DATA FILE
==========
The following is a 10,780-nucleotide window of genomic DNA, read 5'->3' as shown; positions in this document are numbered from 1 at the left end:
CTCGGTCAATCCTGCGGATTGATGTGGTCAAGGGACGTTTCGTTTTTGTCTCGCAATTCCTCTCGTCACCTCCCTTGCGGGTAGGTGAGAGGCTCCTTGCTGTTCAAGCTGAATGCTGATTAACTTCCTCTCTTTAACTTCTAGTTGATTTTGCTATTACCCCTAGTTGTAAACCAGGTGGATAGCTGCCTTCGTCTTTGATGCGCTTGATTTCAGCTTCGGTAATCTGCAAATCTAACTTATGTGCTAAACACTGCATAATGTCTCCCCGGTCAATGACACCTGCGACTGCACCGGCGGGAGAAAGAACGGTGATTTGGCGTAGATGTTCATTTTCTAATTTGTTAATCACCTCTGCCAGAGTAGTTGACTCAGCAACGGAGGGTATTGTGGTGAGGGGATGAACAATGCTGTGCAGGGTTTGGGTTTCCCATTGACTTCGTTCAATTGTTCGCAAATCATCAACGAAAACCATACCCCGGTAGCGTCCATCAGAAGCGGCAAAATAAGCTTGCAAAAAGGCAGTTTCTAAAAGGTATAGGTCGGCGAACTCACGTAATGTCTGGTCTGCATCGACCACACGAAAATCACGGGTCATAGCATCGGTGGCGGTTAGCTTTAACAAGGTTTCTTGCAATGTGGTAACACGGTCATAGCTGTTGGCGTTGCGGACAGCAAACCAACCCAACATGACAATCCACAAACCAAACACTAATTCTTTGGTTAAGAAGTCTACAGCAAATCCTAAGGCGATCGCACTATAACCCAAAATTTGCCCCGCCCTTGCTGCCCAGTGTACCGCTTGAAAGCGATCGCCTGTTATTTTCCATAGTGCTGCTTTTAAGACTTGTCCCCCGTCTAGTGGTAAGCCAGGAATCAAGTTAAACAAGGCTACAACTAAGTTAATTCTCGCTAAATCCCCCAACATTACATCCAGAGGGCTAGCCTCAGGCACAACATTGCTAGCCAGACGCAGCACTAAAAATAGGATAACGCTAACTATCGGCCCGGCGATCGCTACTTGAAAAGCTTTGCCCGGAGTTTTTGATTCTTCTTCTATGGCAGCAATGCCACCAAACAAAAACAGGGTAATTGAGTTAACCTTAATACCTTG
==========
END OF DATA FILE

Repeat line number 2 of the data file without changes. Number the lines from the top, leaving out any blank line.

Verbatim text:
CTCGGTCAATCCTGCGGATTGATGTGGTCAAGGGACGTTTCGTTTTTGTCTCGCAATTCCTCTCGTCACCTCCCTTGCGGGTAGGTGAGAGGCTCCTTGCTGTTCAAGCTGAATGCTGATTAACTTCCTCTCTTTAACTTCTAGTTGATTTTGCTATTACCCCTAGTTGTAAACCAGGTGGATAGCTGCCTTCGTCTTTGATGCGCTTGATTTCAGCTTCGGTAATCTGCAAATCTAACTTATGTGCTAAACACTGCATAATGTCTCCCCGGTCAATGACACCTGCGACTGCACCGGCGGGAGAAAGAACGGTGATTTGGCGTAGATGTTCATTTTCTAATTTGTTAATCACCTCTGCCAGAGTAGTTGACTCAGCAACGGAGGGTATTGTGGTGAGGGGATGAACAATGCTGTGCAGGGTTTGGGTTTCCCATTGACTTCGTTCAATTGTTCGCAAATCATCAACGAAAACCATACCCCGGTAGCGTCCATCAGAAGCGGCAAAATAAGCTTGCAAAAAGGCAGTTTCTAAAAGGTATAGGTCGGCGAACTCACGTAATGTCTGGTCTGCATCGACCACACGAAAATCACGGGTCATAGCATCGGTGGCGGTTAGCTTTAACAAGGTTTCTTGCAATGTGGTAACACGGTCATAGCTGTTGGCGTTGCGGACAGCAAACCAACCCAACATGACAATCCACAAACCAAACACTAATTCTTTGGTTAAGAAGTCTACAGCAAATCCTAAGGCGATCGCACTATAACCCAAAATTTGCCCCGCCCTTGCTGCCCAGTGTACCGCTTGAAAGCGATCGCCTGTTATTTTCCATAGTGCTGCTTTTAAGACTTGTCCCCCGTCTAGTGGTAAGCCAGGAATCAAGTTAAACAAGGCTACAACTAAGTTAATTCTCGCTAAATCCCCCAACATTACATCCAGAGGGCTAGCCTCAGGCACAACATTGCTAGCCAGACGCAGCACTAAAAATAGGATAACGCTAACTATCGGCCCGGCGATCGCTACTTGAAAAGCTTTGCCCGGAGTTTTTGATTCTTCTTCTATGGCAGCAATGCCACCAAACAAAAACAGGGTAATTGAGTTAACCTTAATACCTTG